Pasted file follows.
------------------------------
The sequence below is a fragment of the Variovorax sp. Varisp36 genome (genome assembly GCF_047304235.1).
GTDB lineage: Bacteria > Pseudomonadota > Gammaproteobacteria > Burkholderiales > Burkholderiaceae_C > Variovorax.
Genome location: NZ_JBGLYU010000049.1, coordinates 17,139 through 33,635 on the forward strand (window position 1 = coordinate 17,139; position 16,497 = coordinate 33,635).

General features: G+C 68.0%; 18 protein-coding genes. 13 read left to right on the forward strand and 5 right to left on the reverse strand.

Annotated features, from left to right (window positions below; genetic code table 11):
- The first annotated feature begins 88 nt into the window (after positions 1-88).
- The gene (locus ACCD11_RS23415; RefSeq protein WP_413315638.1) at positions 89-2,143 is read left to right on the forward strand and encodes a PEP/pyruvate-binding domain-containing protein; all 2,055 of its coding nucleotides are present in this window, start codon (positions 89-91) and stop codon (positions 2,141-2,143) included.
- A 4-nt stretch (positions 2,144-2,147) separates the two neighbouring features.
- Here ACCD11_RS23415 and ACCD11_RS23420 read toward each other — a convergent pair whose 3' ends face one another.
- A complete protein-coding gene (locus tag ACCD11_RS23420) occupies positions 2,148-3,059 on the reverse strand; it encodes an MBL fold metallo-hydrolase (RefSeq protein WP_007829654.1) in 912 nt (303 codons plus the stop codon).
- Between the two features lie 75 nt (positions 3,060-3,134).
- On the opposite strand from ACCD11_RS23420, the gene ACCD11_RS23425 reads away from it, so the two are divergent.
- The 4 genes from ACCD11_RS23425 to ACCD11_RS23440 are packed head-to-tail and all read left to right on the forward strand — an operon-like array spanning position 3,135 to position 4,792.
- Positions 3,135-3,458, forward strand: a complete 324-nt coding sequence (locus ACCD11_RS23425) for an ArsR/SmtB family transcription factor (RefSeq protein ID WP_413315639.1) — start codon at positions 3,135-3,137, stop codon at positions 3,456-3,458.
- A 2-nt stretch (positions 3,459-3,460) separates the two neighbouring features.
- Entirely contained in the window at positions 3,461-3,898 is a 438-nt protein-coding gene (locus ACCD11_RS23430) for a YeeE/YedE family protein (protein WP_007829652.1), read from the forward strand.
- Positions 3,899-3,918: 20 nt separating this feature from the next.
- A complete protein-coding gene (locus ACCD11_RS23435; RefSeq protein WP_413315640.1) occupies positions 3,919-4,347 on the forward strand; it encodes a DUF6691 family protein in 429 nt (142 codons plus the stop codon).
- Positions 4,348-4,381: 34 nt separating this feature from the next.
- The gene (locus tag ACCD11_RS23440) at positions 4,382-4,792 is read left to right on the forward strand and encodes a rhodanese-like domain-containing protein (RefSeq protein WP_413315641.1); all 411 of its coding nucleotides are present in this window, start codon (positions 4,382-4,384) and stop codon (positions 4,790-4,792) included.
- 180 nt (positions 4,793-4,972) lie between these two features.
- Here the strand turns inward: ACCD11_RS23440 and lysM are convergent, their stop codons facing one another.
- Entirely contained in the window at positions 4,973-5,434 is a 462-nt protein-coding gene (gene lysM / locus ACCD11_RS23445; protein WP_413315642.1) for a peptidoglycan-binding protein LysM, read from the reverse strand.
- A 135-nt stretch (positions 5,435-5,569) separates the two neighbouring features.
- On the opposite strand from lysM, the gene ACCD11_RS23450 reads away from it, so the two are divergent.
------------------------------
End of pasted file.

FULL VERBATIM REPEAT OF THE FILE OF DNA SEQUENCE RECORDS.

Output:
The sequence below is a fragment of the Variovorax sp. Varisp36 genome (genome assembly GCF_047304235.1).
GTDB lineage: Bacteria > Pseudomonadota > Gammaproteobacteria > Burkholderiales > Burkholderiaceae_C > Variovorax.
Genome location: NZ_JBGLYU010000049.1, coordinates 17,139 through 33,635 on the forward strand (window position 1 = coordinate 17,139; position 16,497 = coordinate 33,635).

General features: G+C 68.0%; 18 protein-coding genes. 13 read left to right on the forward strand and 5 right to left on the reverse strand.

Annotated features, from left to right (window positions below; genetic code table 11):
- The first annotated feature begins 88 nt into the window (after positions 1-88).
- The gene (locus ACCD11_RS23415; RefSeq protein WP_413315638.1) at positions 89-2,143 is read left to right on the forward strand and encodes a PEP/pyruvate-binding domain-containing protein; all 2,055 of its coding nucleotides are present in this window, start codon (positions 89-91) and stop codon (positions 2,141-2,143) included.
- A 4-nt stretch (positions 2,144-2,147) separates the two neighbouring features.
- Here ACCD11_RS23415 and ACCD11_RS23420 read toward each other — a convergent pair whose 3' ends face one another.
- A complete protein-coding gene (locus tag ACCD11_RS23420) occupies positions 2,148-3,059 on the reverse strand; it encodes an MBL fold metallo-hydrolase (RefSeq protein WP_007829654.1) in 912 nt (303 codons plus the stop codon).
- Between the two features lie 75 nt (positions 3,060-3,134).
- On the opposite strand from ACCD11_RS23420, the gene ACCD11_RS23425 reads away from it, so the two are divergent.
- The 4 genes from ACCD11_RS23425 to ACCD11_RS23440 are packed head-to-tail and all read left to right on the forward strand — an operon-like array spanning position 3,135 to position 4,792.
- Positions 3,135-3,458, forward strand: a complete 324-nt coding sequence (locus ACCD11_RS23425) for an ArsR/SmtB family transcription factor (RefSeq protein ID WP_413315639.1) — start codon at positions 3,135-3,137, stop codon at positions 3,456-3,458.
- A 2-nt stretch (positions 3,459-3,460) separates the two neighbouring features.
- Entirely contained in the window at positions 3,461-3,898 is a 438-nt protein-coding gene (locus ACCD11_RS23430) for a YeeE/YedE family protein (protein WP_007829652.1), read from the forward strand.
- Positions 3,899-3,918: 20 nt separating this feature from the next.
- A complete protein-coding gene (locus ACCD11_RS23435; RefSeq protein WP_413315640.1) occupies positions 3,919-4,347 on the forward strand; it encodes a DUF6691 family protein in 429 nt (142 codons plus the stop codon).
- Positions 4,348-4,381: 34 nt separating this feature from the next.
- The gene (locus tag ACCD11_RS23440) at positions 4,382-4,792 is read left to right on the forward strand and encodes a rhodanese-like domain-containing protein (RefSeq protein WP_413315641.1); all 411 of its coding nucleotides are present in this window, start codon (positions 4,382-4,384) and stop codon (positions 4,790-4,792) included.
- 180 nt (positions 4,793-4,972) lie between these two features.
- Here the strand turns inward: ACCD11_RS23440 and lysM are convergent, their stop codons facing one another.
- Entirely contained in the window at positions 4,973-5,434 is a 462-nt protein-coding gene (gene lysM / locus ACCD11_RS23445; protein WP_413315642.1) for a peptidoglycan-binding protein LysM, read from the reverse strand.
- A 135-nt stretch (positions 5,435-5,569) separates the two neighbouring features.
- On the opposite strand from lysM, the gene ACCD11_RS23450 reads away from it, so the two are divergent.